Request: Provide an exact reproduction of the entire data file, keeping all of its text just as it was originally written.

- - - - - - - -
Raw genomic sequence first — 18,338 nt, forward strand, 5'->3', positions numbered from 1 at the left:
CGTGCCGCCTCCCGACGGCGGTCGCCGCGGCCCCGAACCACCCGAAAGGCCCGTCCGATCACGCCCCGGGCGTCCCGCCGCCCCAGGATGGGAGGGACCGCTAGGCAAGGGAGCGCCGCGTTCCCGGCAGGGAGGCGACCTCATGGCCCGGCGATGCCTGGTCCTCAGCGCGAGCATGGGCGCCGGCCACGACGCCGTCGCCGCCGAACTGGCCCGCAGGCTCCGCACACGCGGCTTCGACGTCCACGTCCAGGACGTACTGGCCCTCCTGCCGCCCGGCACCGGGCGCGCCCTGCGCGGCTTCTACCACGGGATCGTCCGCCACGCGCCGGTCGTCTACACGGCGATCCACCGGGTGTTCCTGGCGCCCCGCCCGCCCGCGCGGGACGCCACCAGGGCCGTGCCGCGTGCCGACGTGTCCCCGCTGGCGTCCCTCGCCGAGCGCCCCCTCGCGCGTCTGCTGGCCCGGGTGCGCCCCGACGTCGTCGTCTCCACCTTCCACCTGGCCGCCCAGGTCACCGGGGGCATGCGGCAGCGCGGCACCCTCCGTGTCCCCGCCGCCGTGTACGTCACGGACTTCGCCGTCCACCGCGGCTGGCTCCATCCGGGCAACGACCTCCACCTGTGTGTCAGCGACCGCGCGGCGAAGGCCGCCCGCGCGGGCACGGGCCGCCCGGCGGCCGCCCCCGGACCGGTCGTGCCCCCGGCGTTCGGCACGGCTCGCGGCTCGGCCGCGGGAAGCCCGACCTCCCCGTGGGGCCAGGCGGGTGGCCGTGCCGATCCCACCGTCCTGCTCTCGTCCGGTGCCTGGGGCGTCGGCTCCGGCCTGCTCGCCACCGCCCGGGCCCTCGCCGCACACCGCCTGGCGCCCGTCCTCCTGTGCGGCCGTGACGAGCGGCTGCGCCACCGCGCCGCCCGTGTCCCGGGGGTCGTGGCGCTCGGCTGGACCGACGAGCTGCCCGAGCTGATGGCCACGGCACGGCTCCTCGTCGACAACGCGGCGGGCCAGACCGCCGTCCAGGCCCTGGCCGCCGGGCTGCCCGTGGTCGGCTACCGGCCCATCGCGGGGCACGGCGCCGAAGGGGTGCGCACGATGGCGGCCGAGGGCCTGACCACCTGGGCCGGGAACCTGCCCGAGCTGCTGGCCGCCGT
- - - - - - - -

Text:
Raw genomic sequence first — 18,338 nt, forward strand, 5'->3', positions numbered from 1 at the left:
CGTGCCGCCTCCCGACGGCGGTCGCCGCGGCCCCGAACCACCCGAAAGGCCCGTCCGATCACGCCCCGGGCGTCCCGCCGCCCCAGGATGGGAGGGACCGCTAGGCAAGGGAGCGCCGCGTTCCCGGCAGGGAGGCGACCTCATGGCCCGGCGATGCCTGGTCCTCAGCGCGAGCATGGGCGCCGGCCACGACGCCGTCGCCGCCGAACTGGCCCGCAGGCTCCGCACACGCGGCTTCGACGTCCACGTCCAGGACGTACTGGCCCTCCTGCCGCCCGGCACCGGGCGCGCCCTGCGCGGCTTCTACCACGGGATCGTCCGCCACGCGCCGGTCGTCTACACGGCGATCCACCGGGTGTTCCTGGCGCCCCGCCCGCCCGCGCGGGACGCCACCAGGGCCGTGCCGCGTGCCGACGTGTCCCCGCTGGCGTCCCTCGCCGAGCGCCCCCTCGCGCGTCTGCTGGCCCGGGTGCGCCCCGACGTCGTCGTCTCCACCTTCCACCTGGCCGCCCAGGTCACCGGGGGCATGCGGCAGCGCGGCACCCTCCGTGTCCCCGCCGCCGTGTACGTCACGGACTTCGCCGTCCACCGCGGCTGGCTCCATCCGGGCAACGACCTCCACCTGTGTGTCAGCGACCGCGCGGCGAAGGCCGCCCGCGCGGGCACGGGCCGCCCGGCGGCCGCCCCCGGACCGGTCGTGCCCCCGGCGTTCGGCACGGCTCGCGGCTCGGCCGCGGGAAGCCCGACCTCCCCGTGGGGCCAGGCGGGTGGCCGTGCCGATCCCACCGTCCTGCTCTCGTCCGGTGCCTGGGGCGTCGGCTCCGGCCTGCTCGCCACCGCCCGGGCCCTCGCCGCACACCGCCTGGCGCCCGTCCTCCTGTGCGGCCGTGACGAGCGGCTGCGCCACCGCGCCGCCCGTGTCCCGGGGGTCGTGGCGCTCGGCTGGACCGACGAGCTGCCCGAGCTGATGGCCACGGCACGGCTCCTCGTCGACAACGCGGCGGGCCAGACCGCCGTCCAGGCCCTGGCCGCCGGGCTGCCCGTGGTCGGCTACCGGCCCATCGCGGGGCACGGCGCCGAAGGGGTGCGCACGATGGCGGCCGAGGGCCTGACCACCTGGGCCGGGAACCTGCCCGAGCTGCTGGCCGCCGT